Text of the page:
The human X chromosome has a unique biology that was shaped by its evolution as the sex chromosome shared by males and females. We have determined 99.3% of the euchromatic sequence of the X chromosome. Our analysis illustrates the autosomal origin of the mammalian sex chromosomes, the stepwise process that led to the progressive loss of recombination between X and Y, and the extent of subsequent degradation of the Y chromosome. LINE1 repeat elements cover one-third of the X chromosome, with a distribution that is consistent with their proposed role as way stations in the process of X-chromosome inactivation. We found 1,098 genes in the sequence, of which 99 encode proteins expressed in testis and in various tumour types. A disproportionately high number of mendelian diseases are documented for the X chromosome. Of this number, 168 have been explained by mutations in 113 X-linked genes, which in many cases were characterized with the aid of the DNA sequence.
doi:10.1038/nature03440
PMCID: PMC2665286  PMID: 15772651
14.  Novel MicroRNA Candidates and miRNA-mRNA Pairs in Embryonic Stem (ES) Cells 
PLoS ONE  2008;3(7):e2548.
Background
MicroRNAs (miRNAs: a class of short non-coding RNAs) are emerging as important agents of post transcriptional gene regulation and integral components of gene networks. MiRNAs have been strongly linked to stem cells, which have a remarkable dual role in development. They can either continuously replenish themselves (self-renewal), or differentiate into cells that execute a limited number of specific actions (pluripotence).
Methodology/Principal Findings
In order to identify novel miRNAs from narrow windows of development we carried out an in silico search for micro-conserved elements (MCE) in adult tissue progenitor transcript sequences. A plethora of previously unknown miRNA candidates were revealed including 545 small RNAs that are enriched in embryonic stem (ES) cells over adult cells. Approximately 20% of these novel candidates are down-regulated in ES (Dicer−/−) ES cells that are impaired in miRNA maturation. The ES-enriched miRNA candidates exhibit distinct and opposite expression trends from mmu-mirs (an abundant class in adult tissues) during retinoic acid (RA)-induced ES cell differentiation. Significant perturbation of trends is found in both miRNAs and novel candidates in ES (GCNF−/−) cells, which display loss of repression of pluripotence genes upon differentiation.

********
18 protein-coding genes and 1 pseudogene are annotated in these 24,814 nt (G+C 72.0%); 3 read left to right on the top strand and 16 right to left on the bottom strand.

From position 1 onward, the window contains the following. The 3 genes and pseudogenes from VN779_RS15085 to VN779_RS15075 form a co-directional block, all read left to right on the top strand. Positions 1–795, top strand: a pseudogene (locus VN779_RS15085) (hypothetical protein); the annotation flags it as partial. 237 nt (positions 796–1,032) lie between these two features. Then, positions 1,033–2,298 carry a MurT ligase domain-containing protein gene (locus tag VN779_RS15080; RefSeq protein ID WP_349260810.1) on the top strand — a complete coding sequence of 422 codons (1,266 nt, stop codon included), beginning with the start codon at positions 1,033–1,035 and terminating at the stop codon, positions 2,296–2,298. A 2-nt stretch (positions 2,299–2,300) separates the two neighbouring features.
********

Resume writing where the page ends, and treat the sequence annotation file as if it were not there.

Conclusion/Significance
Combining expression profile information with miRNA target prediction, we identified miRNA-mRNA pairs that correlate with ES cell pluripotence and differentiation. Perturbation of these pairs in the ES (GCNF−/−) mutant suggests a role for miRNAs in the core regulatory networks underlying ES cell self-renewal, pluripotence and differentiation.
doi:10.1371/journal.pone.0002548
PMCID: PMC2481296  PMID: 18648548
15.  Increased fluoroquinolone resistance with time in Escherichia coli from >17,000 patients at a large county hospital as a function of culture site, age, sex, and location 
Background
Escherichia coli infections are common and often treated with fluoroquinolones. Fluoroquinolone resistance is of worldwide importance and is monitored by national and international surveillance networks. In this study, we analyzed the effects of time, culture site, and patient age, sex, and location on fluoroquinolone resistance in E. coli clinical isolates.
Methods
To understand how patient factors and time influenced fluoroquinolone resistance and to determine how well data from surveillance networks predict trends at Ben Taub General Hospital in Houston, TX, we used Perl to parse and MySQL to house data from antibiograms (n ≅ 21,000) for E. coli isolated between 1999 to 2004 using Chi Square, Bonferroni, and Multiple Linear Regression methods.